1 (2003) 1 (2004)

Additional information:

2003, Rutgers: The State University of New Jersey received this grant. In 2004 Independent Living Research Utilization (ILRU) received the grant (http://www.ilru.org). This continued work established through the National Technical Assistance Exchange for Community Living grant (see above).


2.2 Administration on Aging and CMS joint grant

Aging and Disability Resource Center Grants Program (ADRC)

Financial Years awarded:

2003, 2004, 2005

Total value of grants awarded:

$4,910,790 (2003) $8,970,493 (2004), $14,836,177 (2005)

Conditions of the grant:

Activities must target the elderly and at least one other target population (such as people with serious mental illness).

Range of value of grants:

$200,000 - $800,000

Duration of grant:

up to 36 months

Purpose of the grant:

To help states develop 'one-stop shops' at the community level to help people make informed decisions about their support options and provide a single point of entry to long-term care services.

Organization permitted to apply:

State agencies (state units on aging and Medicaid agencies must be involved).

Number of grant recipients (states):

12 (2003), 12 (2004), 19 (2005)

Additional information:

This program builds on models developed in Wisconsin and other states. At a recent conference two grant recipients presented their progress in creating a single point of entry system - Montana has established a public information site in a mall and New Jersey is working on streamlining services by reforming long-term care financial eligibility and pre-admission screening. 43 states have received ADRC grants. The national technical assistance center is at: http://www.adrc-tae.org.


3. Key Trends - Commentary on Table 1 and Table 2.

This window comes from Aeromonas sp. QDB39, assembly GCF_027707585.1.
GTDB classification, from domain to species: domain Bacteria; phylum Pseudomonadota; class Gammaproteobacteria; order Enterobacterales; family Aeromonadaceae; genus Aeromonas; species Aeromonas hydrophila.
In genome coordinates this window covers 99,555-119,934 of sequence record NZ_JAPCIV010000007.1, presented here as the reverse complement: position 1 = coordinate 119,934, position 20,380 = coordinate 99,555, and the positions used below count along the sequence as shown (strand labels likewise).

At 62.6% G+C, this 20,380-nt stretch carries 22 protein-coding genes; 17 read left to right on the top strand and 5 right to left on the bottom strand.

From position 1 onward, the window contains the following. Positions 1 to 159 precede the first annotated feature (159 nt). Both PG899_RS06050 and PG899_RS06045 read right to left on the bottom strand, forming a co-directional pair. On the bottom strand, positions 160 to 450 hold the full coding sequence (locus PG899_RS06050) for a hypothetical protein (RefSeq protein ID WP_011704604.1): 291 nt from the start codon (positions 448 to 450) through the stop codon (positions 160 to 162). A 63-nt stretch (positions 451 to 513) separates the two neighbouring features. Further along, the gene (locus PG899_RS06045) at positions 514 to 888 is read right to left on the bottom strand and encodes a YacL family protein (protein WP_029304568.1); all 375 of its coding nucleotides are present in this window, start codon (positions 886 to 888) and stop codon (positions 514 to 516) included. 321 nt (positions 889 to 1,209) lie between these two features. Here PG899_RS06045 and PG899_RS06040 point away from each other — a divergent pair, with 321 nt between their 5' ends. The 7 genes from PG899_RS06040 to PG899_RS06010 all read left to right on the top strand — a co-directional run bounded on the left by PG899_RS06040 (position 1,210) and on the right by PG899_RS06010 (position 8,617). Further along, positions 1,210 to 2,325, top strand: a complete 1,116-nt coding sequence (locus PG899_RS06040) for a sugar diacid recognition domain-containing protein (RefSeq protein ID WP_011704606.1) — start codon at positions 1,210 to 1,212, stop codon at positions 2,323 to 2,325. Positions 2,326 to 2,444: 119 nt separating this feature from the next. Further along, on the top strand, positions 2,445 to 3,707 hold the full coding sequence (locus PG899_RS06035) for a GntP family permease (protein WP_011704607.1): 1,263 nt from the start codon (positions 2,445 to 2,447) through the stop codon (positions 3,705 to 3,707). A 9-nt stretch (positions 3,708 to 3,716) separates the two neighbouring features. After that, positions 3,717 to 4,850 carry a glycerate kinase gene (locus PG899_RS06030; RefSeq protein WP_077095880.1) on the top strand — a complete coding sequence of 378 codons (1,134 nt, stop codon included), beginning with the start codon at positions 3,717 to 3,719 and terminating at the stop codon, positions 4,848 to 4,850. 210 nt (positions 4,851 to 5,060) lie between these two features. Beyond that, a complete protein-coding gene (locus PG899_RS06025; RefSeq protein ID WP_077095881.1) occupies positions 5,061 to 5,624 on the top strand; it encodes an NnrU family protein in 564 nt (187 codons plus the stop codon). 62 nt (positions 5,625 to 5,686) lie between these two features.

Table 2 shows that the total amount awarded to States and state-level organizations decreased steadily from $62 million in 2001 to $33 million in 2003, however the total amount increased again to $42 million in 2005 although fewer different types of grants were awarded in 2005. All states, the District of Columbia and 4 Territories (Guam, American Samoa, Northern Mariana Islands and Puerto Rico) have received some type of grant and there have been 19 different sorts of grants available to state agencies and other state-level organizations (excluding technical assistance grants).

All states and some territories have received at least one grant. The only state which has received less than $1 million in total since 2001 is South Dakota ($200,000 total), along with the two territories of American Samoa and Puerto Rico ($50,000 each). Four states have been awarded 10 different types of grants, but Massachusetts has received the most - 12 different awards (one of these was a supplemental 'Real Choice' grant in 2002). However, the state that has received the most in total is Wisconsin which has been awarded almost $10.5 million total. The mean average total awarded to states and territories (N=55) between 2001 and 2005 is approximately $4 million.

Appendix 1 - Systems Change Grants (by year awarded)

FY2001

Real Choice
Community-Integrated Personal Assistance Services and Supports
Nursing Facility Transition (a). Independent Living, (b). State Programs
National Technical Assistance Exchange for Community Living Grant

FY2002

Real Choice
Community-integrated Personal Assistance Services and Supports
Nursing Facility Transition (a). Independent Living, (b). State Programs
Technical Assistance Grant Exchange for Community Living Grant

FY2003

Respite for Adults
Respite for Children
Community-based Treatment Alternatives for Children
Quality Assurance & Quality Improvement in HCBS
Independence Plus
Money Follows the Person
Community-integrated Personal Assistance Services and Supports
National State to State Technical Assistance Program
Technical Assistance for Consumer Task forces
Family-to-Family Health Care Information and Education Centers.